When I was teaching composition, I used to have my students write an extended definition paper comparing and contrasting two synonymous terms that mean slightly different things. For example, “chef” and “cook.” Or “father” and “daddy.” Technically, they are the same things, but in the vernacular, synonyms can be quite different from one another.
The same is true of the words “bibliophile” and “book nerd.” It’s become cool to be a nerd of any kind, but I wonder what the subtle differences are between the two words. I imagine a bibliophile collects hardbacks – leather volumes shelved in floor-to-ceiling bookcases besides fireplaces. I imagine a book nerd is rather indiscriminant of which paperbacks she reads and how long she keeps them. I feel like I have both inside of me.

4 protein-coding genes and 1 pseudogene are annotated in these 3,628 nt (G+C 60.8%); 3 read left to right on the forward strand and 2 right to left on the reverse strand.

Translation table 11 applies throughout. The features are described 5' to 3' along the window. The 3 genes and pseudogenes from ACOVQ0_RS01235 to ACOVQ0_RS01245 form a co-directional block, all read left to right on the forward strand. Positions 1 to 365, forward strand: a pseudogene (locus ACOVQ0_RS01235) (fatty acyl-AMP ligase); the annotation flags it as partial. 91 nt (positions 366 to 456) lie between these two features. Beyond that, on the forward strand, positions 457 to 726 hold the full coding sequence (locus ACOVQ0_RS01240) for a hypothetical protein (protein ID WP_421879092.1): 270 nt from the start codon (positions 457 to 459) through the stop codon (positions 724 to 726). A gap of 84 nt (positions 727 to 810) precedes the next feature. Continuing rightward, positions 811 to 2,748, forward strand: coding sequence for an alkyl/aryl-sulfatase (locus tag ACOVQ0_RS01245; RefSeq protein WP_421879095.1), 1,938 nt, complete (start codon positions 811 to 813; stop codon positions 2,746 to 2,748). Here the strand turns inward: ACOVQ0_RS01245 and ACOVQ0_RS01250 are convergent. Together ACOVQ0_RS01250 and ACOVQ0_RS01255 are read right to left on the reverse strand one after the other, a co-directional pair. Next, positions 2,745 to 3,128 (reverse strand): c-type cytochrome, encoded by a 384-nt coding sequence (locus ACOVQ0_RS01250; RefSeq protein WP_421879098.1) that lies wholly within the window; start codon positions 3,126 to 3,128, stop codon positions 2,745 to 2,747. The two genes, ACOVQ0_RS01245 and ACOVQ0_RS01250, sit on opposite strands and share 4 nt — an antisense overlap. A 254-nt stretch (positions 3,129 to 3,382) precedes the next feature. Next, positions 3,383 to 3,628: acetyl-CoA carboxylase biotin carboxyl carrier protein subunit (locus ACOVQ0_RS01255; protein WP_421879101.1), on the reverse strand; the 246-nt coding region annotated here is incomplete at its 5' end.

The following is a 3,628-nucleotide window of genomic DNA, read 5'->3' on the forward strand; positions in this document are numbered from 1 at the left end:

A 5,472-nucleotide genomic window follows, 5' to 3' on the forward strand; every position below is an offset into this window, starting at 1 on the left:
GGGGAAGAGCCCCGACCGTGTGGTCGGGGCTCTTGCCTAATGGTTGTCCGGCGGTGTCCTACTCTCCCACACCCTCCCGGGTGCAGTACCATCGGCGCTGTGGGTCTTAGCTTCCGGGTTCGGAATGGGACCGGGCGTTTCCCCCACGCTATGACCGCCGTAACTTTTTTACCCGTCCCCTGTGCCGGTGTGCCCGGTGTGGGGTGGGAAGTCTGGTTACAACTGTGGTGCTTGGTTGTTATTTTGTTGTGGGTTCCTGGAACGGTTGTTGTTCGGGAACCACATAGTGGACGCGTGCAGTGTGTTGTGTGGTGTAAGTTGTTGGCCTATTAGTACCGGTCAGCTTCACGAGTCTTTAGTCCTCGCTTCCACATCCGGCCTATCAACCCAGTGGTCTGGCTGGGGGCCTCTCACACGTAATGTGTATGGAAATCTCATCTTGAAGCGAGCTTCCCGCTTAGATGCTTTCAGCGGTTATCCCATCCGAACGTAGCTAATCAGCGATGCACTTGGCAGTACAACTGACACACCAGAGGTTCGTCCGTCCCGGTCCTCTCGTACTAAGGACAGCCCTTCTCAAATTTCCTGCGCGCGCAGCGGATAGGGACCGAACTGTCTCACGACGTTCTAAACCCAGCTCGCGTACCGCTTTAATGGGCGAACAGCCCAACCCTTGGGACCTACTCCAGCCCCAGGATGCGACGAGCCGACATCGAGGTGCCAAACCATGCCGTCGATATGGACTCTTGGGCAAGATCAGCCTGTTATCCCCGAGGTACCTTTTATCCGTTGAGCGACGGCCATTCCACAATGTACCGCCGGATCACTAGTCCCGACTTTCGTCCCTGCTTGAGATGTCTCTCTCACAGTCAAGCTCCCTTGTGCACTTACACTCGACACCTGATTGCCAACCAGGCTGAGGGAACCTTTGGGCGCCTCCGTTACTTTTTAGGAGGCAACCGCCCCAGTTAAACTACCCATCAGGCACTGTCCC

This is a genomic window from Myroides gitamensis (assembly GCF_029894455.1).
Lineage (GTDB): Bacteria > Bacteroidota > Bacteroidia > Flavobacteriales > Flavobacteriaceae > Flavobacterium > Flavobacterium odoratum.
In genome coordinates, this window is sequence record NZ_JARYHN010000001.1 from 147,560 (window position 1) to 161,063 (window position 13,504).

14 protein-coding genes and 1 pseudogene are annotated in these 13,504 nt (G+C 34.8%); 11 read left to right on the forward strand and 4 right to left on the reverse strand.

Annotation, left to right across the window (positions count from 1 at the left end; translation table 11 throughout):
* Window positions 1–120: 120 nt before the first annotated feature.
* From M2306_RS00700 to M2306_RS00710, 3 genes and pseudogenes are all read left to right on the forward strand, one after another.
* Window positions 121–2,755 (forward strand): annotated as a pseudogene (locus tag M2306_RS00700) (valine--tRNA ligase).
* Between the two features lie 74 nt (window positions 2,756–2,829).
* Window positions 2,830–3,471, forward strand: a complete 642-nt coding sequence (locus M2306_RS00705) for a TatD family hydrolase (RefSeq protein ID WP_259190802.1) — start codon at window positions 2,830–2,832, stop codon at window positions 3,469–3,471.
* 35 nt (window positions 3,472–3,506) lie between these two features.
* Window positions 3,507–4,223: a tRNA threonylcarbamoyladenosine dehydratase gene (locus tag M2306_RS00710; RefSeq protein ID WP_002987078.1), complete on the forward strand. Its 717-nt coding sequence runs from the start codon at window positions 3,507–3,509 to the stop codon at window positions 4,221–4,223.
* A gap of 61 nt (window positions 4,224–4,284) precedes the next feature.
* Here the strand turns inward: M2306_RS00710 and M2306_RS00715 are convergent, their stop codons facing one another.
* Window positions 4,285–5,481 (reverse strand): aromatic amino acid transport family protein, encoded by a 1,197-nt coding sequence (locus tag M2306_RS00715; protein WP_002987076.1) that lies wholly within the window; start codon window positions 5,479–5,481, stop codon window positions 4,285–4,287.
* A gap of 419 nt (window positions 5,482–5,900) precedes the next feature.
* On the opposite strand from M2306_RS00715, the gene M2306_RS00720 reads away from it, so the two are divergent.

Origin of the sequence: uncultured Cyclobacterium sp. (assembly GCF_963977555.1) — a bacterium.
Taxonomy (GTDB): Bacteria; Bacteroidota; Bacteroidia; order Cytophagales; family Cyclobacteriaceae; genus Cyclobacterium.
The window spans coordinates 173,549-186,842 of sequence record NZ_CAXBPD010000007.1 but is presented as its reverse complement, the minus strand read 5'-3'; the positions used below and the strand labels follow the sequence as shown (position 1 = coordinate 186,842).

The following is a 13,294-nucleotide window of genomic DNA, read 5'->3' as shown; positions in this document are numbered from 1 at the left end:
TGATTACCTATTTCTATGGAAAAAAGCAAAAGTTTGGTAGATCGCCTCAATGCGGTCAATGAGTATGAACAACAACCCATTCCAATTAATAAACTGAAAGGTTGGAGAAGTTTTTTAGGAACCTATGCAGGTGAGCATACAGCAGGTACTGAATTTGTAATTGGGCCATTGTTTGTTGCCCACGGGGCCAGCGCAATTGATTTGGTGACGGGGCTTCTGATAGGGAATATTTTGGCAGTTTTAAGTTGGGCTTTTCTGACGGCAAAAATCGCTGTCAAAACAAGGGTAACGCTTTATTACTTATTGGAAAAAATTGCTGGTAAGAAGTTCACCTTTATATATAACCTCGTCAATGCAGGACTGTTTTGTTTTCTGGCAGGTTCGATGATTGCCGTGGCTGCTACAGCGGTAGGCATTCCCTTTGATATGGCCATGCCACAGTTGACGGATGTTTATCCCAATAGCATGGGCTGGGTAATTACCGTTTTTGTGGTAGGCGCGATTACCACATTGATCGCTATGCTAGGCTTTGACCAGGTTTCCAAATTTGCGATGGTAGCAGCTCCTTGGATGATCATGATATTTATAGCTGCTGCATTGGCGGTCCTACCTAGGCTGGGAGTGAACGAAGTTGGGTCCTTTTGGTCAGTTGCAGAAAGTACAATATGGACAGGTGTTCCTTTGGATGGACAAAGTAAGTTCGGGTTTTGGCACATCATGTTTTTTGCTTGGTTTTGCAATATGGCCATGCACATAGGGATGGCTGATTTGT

I have spent years building a library of Irish literature meticulously shelved in my living room. However, softcover books of poetry and dog food cookbooks are thrown callously on shelves in the den. If I want a particular book, I have to walk into a certain room to find it; this is the way I organize my personal collection. The book nerd in me starts books she doesn’t finish and happily gives them away to someone who will, but the bibliophile in the shadows stacks books on her bedside table and returns to them, sometimes weeks or months apart, taking years to finish them like a find cognac or Brandy. One is a reader with a small r, the other a reader with a capital R. I don’t think one is better than the other. Perhaps book nerds grow in to bibliophiles after years of canvassing dusty bookshops and university libraries? Perhaps inside every 50-year-old connoisseur, is a 23-year-old fanatic screaming to get out?